Sparse cello ... minimalistic piano ... snippets of sax ... interweaving ... telling stories full of surprises ... gently ... creatively ... open and free ... full of emotion ... beautifully. What can I say more? What need I say more?
Maybe that the three musicians are excellent : Vincent Courtois on cello, Sylvie Courvoisier on piano and Ellery Eskelin on sax. All three are wonderful improvisors and great masters of their instruments.
The first track is a pointillistic beauty, the second is more jazzy, with a strong pulse and a powerful sax solo. The third track, the title song, is a hesitating abstract piece with lots of extended techniques evolving from near silence to a wonder of a highly discplined raw aesthetic. "Nocturne" is more melancholy, with bowed cello and soft piano accentuation, yet keeping far away from cheap sentiments, although there are references to the melodramatic accompaniment of silent movies, up until the sax joins, when the cello takes on a rigid repitive phrase, and the horn brings darkness and fear into the proceedings. The highlight of the album is the long "Mesure D'Ailleurs", starting in a very avant-garde mode, but all three musicians manage to bring a lyricism and emotional depth that is unusual for such a break-through approach. "La Fontaine De Mars" is equally interesting, with the cello creating an otherworldly electronic rhythmic sound, supported by plucked piano strings alternated with the regular keys, dark, gloomy, agonizing, over which Eskelin weaves beautiful notes together. The other tracks are all of the same level, varied, with unexpected twists and turns, yet always with a gradual build-up and carefully controlled closing.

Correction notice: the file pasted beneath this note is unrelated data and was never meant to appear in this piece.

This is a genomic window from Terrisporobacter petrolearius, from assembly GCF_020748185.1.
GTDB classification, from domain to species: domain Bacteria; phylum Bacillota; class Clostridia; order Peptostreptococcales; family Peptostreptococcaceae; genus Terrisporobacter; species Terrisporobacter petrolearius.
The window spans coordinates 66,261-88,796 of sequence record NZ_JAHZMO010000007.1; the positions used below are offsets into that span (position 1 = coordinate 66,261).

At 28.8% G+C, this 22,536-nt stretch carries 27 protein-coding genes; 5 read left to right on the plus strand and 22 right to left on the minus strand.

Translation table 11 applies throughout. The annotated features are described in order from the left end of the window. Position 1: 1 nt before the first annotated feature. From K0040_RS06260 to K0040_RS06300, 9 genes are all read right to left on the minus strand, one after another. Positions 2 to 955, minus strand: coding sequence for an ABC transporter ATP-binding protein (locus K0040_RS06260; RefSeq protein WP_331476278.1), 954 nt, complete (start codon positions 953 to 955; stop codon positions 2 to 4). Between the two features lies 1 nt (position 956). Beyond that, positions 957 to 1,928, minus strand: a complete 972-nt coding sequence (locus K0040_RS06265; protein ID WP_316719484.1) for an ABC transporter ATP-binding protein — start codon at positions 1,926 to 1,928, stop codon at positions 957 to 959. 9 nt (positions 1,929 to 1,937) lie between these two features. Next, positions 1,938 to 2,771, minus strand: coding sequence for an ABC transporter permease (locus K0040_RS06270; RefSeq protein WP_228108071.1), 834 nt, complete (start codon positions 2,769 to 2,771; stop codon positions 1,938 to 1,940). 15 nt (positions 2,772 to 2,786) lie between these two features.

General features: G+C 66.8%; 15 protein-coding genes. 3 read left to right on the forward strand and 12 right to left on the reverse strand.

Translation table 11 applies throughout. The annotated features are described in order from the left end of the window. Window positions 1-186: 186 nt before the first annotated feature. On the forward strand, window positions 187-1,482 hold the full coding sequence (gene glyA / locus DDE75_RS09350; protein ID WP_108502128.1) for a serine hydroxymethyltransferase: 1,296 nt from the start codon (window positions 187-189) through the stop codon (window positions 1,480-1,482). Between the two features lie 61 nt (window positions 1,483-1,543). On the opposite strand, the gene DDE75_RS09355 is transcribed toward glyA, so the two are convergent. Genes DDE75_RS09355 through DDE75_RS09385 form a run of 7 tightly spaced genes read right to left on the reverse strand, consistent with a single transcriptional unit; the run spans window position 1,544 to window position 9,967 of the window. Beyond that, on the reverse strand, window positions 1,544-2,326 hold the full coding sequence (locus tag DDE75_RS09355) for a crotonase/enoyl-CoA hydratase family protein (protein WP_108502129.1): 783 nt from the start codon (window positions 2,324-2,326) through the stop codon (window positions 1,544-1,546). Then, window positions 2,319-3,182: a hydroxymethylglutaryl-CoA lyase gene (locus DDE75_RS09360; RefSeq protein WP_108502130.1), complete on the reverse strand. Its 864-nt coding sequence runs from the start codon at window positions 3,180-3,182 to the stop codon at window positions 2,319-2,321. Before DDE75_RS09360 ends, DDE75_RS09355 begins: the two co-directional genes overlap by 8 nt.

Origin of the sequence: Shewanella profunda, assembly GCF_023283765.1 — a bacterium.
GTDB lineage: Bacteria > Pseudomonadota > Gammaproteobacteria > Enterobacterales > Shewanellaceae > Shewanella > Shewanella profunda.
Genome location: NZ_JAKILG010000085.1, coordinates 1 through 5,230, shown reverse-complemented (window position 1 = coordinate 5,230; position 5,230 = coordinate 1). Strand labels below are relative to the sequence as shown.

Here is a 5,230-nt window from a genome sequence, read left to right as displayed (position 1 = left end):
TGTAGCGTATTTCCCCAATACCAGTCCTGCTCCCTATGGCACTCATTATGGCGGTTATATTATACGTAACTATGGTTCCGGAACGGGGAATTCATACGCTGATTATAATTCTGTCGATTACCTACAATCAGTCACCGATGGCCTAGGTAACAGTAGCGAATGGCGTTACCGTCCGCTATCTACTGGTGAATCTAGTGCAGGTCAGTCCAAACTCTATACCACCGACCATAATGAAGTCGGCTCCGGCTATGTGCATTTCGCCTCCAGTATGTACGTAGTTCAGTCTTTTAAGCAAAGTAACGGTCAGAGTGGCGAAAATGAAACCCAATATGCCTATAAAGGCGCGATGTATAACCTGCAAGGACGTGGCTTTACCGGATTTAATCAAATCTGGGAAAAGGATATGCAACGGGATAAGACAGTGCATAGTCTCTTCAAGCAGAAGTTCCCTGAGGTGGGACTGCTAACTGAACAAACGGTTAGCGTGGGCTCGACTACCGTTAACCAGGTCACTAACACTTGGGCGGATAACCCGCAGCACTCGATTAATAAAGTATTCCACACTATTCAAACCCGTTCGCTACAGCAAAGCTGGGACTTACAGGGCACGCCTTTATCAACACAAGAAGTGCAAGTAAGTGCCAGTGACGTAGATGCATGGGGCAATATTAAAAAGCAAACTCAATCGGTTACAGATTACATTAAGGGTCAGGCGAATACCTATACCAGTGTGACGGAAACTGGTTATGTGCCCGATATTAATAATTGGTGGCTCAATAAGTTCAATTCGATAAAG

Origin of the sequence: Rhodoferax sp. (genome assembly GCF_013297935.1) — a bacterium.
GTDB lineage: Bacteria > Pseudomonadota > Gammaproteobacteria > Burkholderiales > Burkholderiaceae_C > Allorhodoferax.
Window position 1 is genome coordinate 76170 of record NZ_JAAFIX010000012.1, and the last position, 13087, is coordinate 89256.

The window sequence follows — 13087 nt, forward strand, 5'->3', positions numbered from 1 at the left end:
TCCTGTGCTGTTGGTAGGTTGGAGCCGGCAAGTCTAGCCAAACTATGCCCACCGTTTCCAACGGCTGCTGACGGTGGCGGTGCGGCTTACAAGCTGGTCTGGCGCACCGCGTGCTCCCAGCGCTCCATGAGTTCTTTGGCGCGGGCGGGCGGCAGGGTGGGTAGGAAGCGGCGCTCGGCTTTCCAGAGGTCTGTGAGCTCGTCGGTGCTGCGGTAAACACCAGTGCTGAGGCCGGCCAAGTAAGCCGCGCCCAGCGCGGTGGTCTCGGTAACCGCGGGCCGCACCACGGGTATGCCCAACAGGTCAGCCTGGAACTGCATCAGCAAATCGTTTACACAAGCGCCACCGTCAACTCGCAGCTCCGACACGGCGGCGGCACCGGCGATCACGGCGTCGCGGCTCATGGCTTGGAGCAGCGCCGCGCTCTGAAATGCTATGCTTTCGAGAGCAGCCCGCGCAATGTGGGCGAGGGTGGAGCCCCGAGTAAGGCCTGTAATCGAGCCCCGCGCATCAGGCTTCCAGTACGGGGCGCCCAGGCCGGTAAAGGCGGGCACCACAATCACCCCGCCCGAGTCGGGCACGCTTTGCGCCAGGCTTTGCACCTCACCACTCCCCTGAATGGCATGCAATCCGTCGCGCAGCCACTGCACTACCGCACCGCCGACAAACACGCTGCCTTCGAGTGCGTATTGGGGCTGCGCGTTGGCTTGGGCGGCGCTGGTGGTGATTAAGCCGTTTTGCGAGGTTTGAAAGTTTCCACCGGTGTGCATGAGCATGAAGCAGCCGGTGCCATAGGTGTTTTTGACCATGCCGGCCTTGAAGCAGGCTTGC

The true value and power comes from the totality of what you hear, as it should be, yet so difficult to achieve in improvisation. The musical coherence of what this trio brings is absolutely stunning, creating on the spot what sounds like perfection. Their attention to detail, with every note or sound where it should be, as if lots of thinking went into it, is amazing, as is the way they find each other blindly in the improvisation, speaking the same language, despite the boundary-breaking approach ... What can I say more? What need I say more?
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